The Jeeves programming language Yang has created encapsulates and enforces security and privacy policies “under the covers” so that programmers don’t need to be concerned with enforcing them via library function calls or other methods. However, Yang and her colleagues took pains to accommodate the way programmers actually work to avoid requiring that they change their current favorite methods and tools.

Bad code called a primary cause of data breaches

Organizations to date have focused on securing their networks from attack, but SAP’s Tim Clark asserts that 84 percent of all data breaches occur at the application layer. (Note that SAP is a leading vendor of application security services.) CSO’s Steve Morgan quotes Clark in a September 2, 2015, article. Morgan also cites Cisco Systems’ 2015 Annual Security Report, which found that increased use of cloud apps and open-source content management systems has made sites and SaaS offerings vulnerable at the application level.

Viewing the application layer as a separate stack helps reconcile the different perceptions of security by the dev side and the ops side. Source: F5 DevCentral

Programmers’ tendency to incorporate code written by others in their apps contributes to the prevalence of vulnerabilities in the programs. The borrowed code isn’t properly vetted for vulnerabilities beforehand, so securing programs becomes an after-the-fact operation. Writing secure code requires that security become the starting point for development projects, according to McKinsey & Co. partner James Kaplan, who co-authored the report Beyond Cybersecurity: Protecting Your Digital Business.

Recently hackers have shifted from attacking not only vulnerable applications, but also the tools developers use to create the applications. As CSO’s George V. Hulme reports in a September 29, 2015, article, CIA security researchers reportedly created a modified version of Apple’s Xcode development tool that let the agency place back doors into the programs generated by the toolkit.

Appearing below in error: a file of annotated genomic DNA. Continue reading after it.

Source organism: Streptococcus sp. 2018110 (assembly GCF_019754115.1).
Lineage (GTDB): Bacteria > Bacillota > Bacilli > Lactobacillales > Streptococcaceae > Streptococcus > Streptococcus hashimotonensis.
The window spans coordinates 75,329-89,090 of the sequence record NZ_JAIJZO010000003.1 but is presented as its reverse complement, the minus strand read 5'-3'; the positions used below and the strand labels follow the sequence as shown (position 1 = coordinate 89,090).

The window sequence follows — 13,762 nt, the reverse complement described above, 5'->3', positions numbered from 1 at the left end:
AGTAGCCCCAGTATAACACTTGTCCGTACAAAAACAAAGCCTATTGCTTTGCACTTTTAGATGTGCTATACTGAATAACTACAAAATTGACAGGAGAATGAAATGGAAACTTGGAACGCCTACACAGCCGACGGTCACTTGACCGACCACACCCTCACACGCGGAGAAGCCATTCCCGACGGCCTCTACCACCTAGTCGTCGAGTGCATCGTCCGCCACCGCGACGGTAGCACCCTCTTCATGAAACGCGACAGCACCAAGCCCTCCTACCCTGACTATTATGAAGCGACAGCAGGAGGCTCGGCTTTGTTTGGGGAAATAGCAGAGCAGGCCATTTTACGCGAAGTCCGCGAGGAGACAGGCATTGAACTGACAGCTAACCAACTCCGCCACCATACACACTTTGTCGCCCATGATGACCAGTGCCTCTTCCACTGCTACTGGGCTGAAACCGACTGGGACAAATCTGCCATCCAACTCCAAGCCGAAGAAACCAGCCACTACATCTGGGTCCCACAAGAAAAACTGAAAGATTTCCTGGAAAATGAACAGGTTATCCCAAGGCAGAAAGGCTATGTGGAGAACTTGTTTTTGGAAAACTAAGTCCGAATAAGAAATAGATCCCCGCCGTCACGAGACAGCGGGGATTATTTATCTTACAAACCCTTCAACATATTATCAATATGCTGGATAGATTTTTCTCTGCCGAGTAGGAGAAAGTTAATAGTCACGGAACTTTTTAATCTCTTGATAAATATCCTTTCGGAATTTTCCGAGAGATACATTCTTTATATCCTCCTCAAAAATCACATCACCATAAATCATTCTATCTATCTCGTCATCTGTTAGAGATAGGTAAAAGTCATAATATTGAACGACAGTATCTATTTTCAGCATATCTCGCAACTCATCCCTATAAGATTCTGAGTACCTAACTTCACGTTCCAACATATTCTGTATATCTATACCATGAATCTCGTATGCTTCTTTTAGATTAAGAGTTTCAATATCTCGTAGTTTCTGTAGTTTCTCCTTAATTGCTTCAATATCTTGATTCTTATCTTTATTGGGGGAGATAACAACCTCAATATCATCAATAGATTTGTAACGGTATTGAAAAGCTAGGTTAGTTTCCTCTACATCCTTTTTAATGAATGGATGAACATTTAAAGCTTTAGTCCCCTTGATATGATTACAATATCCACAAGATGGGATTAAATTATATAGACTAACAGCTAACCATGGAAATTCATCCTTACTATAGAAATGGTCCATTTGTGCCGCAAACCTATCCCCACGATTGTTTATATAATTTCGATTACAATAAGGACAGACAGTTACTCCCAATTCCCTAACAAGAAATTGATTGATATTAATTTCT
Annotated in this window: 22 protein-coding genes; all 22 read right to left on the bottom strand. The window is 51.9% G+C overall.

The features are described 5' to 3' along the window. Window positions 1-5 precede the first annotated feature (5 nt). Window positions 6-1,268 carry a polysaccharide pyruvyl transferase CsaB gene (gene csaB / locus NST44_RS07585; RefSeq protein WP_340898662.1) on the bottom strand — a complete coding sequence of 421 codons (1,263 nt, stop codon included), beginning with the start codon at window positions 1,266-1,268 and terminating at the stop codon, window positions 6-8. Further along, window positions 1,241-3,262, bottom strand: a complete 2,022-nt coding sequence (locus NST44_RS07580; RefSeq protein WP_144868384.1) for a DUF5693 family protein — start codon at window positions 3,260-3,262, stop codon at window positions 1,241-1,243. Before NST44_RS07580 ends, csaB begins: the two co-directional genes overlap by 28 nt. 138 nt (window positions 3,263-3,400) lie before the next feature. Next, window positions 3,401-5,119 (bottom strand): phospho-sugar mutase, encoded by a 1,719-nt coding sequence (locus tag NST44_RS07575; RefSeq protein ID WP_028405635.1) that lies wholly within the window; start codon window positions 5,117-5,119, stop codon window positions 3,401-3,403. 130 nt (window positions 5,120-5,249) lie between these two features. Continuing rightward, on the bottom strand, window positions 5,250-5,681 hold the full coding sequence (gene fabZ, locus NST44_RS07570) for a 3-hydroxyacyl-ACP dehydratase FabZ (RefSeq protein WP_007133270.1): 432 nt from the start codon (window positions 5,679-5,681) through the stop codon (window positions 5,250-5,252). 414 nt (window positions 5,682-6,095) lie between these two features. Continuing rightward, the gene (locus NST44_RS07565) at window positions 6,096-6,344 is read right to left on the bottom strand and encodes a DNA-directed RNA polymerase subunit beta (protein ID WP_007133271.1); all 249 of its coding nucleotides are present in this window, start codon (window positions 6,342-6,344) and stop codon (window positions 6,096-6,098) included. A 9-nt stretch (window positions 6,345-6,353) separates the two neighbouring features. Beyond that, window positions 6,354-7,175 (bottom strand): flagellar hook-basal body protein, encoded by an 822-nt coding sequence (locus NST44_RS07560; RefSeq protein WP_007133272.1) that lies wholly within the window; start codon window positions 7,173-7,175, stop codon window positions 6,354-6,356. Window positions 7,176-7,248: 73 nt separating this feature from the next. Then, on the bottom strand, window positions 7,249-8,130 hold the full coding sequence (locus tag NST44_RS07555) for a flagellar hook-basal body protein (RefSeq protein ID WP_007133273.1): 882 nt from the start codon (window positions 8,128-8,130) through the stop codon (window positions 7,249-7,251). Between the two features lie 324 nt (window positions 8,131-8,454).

The recently announced breach of thousands of products in Apple’s App Store was blamed on Chinese developers who downloaded compromised versions of Xcode, called “XcodeGhost.” The apps created using XcodeGhost implement a cascading effect that infects all apps developed subsequently, accord to Hulme. That’s one of the reasons why experts recommend that the systems used in organizations for development work be isolated from the systems used to actually build, distribute, and maintain the apps.

Much of the added security burden for app developers can be mitigated by automated self-test functions integrated in the development process. CIO’s Kacy Zurkus writes in a September 14, 2015, article that automated testing gives organizations more insight into risks present in both their home-brewed apps and their off-the-shelf programs.

Raising awareness among developers about the risks of vulnerable applications, and about their increasingly important role in ensuring the apps they develop are secure from day one, is the first step in improving the security of your organization’s data. The next steps are to automate application security practices, and to make enforcement of security policies more transparent.